The call for Bharat Bandh on Monday against rising fuel prices evoked mixed response. While the Congress Party and a few smaller groups had called for Bharat Bandh on Monday, the Left parties organized their own protest, refusing to join the Congress-led street action. However, banks and government offices functioned normally. Yet, in some places, such as Mumbai, the fear of strong arm tactics by local groups made people shutter down their establishments. However, it will be wrong for the government to infer from the less-than-enthusiastic response to the bandh that the ordinary people are not hurt by the inordinate rise in the price of petrol, diesel and other fuels.
They are. Smaller parties joining the protest too indicated that everyone is keen to tap the popular anger against high fuel prices. In Delhi, the clutch of opposition leaders who addressed a modest crowd at the Ramlila Maidan on Monday hammered home the point that at Rs 80-plus a liter of petrol, it had begun to pinch the common man. Former Prime Minister Manmohan Singh used the occasion to try and bind the opposition parties together to challenge the Modi Government, arguing that the high fuel prices had ‘crossed all limits.’ Leaders of parties like the NCP, RJD, JD(S), DMK, MNS, etc, joined the bandh while the Shiv Sena, the TMC, BJD and AAP, steered cleared of it. Meanwhile, despite the protest bandh there was no indication that the government planned to roll back the central and local taxes and levies to provide relief to the common man. Petrol sold for Rs. 87.89 and diesel for Rs 77.09 a liter in Mumbai on Sunday while in Delhi the corresponding figures were Rs 80.50 and Rs 72.61. Prices of petrol and diesel have been traditionally highest in the country in Mumbai due to local levies.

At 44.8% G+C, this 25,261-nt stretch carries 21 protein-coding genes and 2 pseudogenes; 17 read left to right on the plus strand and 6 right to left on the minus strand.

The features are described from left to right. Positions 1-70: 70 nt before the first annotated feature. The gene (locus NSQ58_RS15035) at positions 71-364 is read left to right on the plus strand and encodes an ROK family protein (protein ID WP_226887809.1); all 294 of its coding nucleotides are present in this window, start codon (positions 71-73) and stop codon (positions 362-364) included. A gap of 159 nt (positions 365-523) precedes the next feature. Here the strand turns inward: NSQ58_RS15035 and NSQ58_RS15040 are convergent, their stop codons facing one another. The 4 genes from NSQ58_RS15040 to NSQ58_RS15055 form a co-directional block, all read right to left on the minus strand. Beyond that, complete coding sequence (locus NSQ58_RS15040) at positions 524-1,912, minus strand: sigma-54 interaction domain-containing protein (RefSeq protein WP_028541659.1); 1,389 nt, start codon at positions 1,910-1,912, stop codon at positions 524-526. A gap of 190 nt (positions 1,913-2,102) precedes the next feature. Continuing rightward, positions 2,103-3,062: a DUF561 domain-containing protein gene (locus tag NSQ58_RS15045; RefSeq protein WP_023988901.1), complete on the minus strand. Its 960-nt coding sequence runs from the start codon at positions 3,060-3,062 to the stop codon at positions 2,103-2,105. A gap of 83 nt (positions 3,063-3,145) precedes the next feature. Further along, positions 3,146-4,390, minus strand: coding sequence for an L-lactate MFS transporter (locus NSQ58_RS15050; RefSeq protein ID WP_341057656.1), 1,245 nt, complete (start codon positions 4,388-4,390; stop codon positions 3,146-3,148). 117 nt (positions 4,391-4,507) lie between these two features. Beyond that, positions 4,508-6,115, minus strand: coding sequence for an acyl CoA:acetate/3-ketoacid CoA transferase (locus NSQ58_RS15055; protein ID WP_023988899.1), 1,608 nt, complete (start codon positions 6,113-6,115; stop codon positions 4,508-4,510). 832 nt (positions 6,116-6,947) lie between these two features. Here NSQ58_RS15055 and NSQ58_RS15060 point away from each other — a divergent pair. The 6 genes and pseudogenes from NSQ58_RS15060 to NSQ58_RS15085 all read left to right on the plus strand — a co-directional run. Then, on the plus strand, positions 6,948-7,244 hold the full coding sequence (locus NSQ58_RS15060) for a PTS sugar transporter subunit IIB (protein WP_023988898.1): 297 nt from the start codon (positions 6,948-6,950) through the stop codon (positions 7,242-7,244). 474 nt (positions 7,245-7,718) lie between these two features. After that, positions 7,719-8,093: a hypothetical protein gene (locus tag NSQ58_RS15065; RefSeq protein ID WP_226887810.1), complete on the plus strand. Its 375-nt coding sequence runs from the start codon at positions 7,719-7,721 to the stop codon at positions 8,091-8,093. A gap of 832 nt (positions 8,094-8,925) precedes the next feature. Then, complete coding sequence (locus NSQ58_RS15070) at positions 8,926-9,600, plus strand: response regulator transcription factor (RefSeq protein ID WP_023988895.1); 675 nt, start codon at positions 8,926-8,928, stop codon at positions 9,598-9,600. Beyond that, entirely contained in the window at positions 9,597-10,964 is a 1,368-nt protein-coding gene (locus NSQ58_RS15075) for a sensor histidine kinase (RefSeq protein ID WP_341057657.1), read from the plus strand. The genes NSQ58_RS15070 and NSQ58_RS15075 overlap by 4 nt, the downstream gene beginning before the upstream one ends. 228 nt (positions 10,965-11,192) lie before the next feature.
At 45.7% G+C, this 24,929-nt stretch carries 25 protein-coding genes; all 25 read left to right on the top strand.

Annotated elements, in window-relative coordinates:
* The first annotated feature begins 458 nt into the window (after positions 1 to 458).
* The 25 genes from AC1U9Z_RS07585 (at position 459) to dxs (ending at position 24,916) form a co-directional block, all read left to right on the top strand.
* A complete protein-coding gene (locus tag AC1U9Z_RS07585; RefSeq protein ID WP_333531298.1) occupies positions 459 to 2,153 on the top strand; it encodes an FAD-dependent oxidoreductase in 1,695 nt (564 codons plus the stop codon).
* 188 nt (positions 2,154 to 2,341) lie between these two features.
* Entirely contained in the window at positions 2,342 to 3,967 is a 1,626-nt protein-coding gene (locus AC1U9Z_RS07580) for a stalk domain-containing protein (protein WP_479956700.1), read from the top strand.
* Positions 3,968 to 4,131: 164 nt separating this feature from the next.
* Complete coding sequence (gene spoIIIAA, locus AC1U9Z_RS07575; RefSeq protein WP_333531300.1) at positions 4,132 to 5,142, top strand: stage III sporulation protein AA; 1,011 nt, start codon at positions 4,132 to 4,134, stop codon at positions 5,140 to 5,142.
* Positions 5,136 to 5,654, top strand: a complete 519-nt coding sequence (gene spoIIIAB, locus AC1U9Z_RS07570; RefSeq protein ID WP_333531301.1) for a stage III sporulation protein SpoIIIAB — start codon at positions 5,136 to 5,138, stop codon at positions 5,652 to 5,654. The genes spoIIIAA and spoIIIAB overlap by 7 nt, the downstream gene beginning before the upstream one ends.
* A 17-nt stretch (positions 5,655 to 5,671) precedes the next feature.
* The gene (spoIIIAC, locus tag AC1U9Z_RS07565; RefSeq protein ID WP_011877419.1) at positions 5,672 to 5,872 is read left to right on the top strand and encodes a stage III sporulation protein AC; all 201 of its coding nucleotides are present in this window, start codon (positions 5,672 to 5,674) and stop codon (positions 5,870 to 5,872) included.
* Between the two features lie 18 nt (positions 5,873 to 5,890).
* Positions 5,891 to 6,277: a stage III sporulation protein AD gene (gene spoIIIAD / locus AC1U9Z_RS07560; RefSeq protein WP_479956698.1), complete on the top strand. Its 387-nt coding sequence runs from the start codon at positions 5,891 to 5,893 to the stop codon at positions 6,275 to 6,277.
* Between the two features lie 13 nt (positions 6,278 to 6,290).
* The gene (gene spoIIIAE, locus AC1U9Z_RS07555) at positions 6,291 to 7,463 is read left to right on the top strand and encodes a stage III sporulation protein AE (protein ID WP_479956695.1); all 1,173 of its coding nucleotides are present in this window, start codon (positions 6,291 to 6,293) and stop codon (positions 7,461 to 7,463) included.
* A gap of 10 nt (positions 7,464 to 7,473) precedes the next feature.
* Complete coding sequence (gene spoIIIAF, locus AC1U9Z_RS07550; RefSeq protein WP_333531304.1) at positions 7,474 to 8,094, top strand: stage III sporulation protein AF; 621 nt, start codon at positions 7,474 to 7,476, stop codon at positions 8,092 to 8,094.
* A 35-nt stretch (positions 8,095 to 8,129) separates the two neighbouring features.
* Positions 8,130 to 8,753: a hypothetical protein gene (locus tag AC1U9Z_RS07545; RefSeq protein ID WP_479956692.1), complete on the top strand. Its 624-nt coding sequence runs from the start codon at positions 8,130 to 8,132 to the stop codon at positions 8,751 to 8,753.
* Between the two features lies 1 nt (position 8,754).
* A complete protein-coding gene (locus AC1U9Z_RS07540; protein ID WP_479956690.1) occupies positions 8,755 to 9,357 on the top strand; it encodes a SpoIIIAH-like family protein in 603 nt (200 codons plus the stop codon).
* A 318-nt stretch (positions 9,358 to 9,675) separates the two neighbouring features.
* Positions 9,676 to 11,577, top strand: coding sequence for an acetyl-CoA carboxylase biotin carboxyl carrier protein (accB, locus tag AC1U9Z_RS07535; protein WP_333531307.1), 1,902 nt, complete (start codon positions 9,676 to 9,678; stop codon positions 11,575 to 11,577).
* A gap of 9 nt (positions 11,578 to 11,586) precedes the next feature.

The Government was reluctant to forgo revenue required for continuing huge infrastructure spending in the election year despite the high fuel prices. A Rupee- one cut in excise duty means a loss of Rs 13,000 crore to the exchequer in a full year. Nor have the State governments shown any inclination to cut the local levies, though the Rajasthan Government on Sunday announced a four percent cut in levies on petrol and diesel. Rajasthan is set to elect a new assembly later this year. Rising crude prices globally and a stronger dollar explain the distress at the petrol pumps. A depreciating currency seemed to have been checked by the RBI intervention on Friday, with the rupee crawling back to below 72 after hitting a record high of 72.11 against the dollar. A senior Union Finance Ministry official sought to talk up the rupee, saying that there was no need for panic and the RBI had a large cushion of forex to meet any contingency. A panic response on the rupee or on fuel prices can be ruled out at this juncture in spite the Opposition bid to up the ante.